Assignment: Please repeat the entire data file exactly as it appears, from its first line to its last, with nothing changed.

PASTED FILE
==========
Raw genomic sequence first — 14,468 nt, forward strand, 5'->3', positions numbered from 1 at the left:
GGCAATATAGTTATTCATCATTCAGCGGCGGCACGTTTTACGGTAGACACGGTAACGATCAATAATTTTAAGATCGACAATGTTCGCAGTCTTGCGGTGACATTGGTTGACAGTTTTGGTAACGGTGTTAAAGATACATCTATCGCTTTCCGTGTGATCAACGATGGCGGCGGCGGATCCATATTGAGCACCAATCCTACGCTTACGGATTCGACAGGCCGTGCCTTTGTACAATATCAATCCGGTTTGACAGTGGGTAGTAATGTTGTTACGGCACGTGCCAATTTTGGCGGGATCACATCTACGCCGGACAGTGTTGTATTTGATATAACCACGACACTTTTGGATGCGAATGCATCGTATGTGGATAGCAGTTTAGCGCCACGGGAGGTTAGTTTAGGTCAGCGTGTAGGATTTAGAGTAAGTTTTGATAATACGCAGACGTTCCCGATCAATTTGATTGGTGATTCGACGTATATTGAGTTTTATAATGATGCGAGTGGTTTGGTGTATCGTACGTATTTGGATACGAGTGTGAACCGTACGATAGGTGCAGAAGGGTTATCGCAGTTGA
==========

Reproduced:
Raw genomic sequence first — 14,468 nt, forward strand, 5'->3', positions numbered from 1 at the left:
GGCAATATAGTTATTCATCATTCAGCGGCGGCACGTTTTACGGTAGACACGGTAACGATCAATAATTTTAAGATCGACAATGTTCGCAGTCTTGCGGTGACATTGGTTGACAGTTTTGGTAACGGTGTTAAAGATACATCTATCGCTTTCCGTGTGATCAACGATGGCGGCGGCGGATCCATATTGAGCACCAATCCTACGCTTACGGATTCGACAGGCCGTGCCTTTGTACAATATCAATCCGGTTTGACAGTGGGTAGTAATGTTGTTACGGCACGTGCCAATTTTGGCGGGATCACATCTACGCCGGACAGTGTTGTATTTGATATAACCACGACACTTTTGGATGCGAATGCATCGTATGTGGATAGCAGTTTAGCGCCACGGGAGGTTAGTTTAGGTCAGCGTGTAGGATTTAGAGTAAGTTTTGATAATACGCAGACGTTCCCGATCAATTTGATTGGTGATTCGACGTATATTGAGTTTTATAATGATGCGAGTGGTTTGGTGTATCGTACGTATTTGGATACGAGTGTGAACCGTACGATAGGTGCAGAAGGGTTATCGCAGTTGA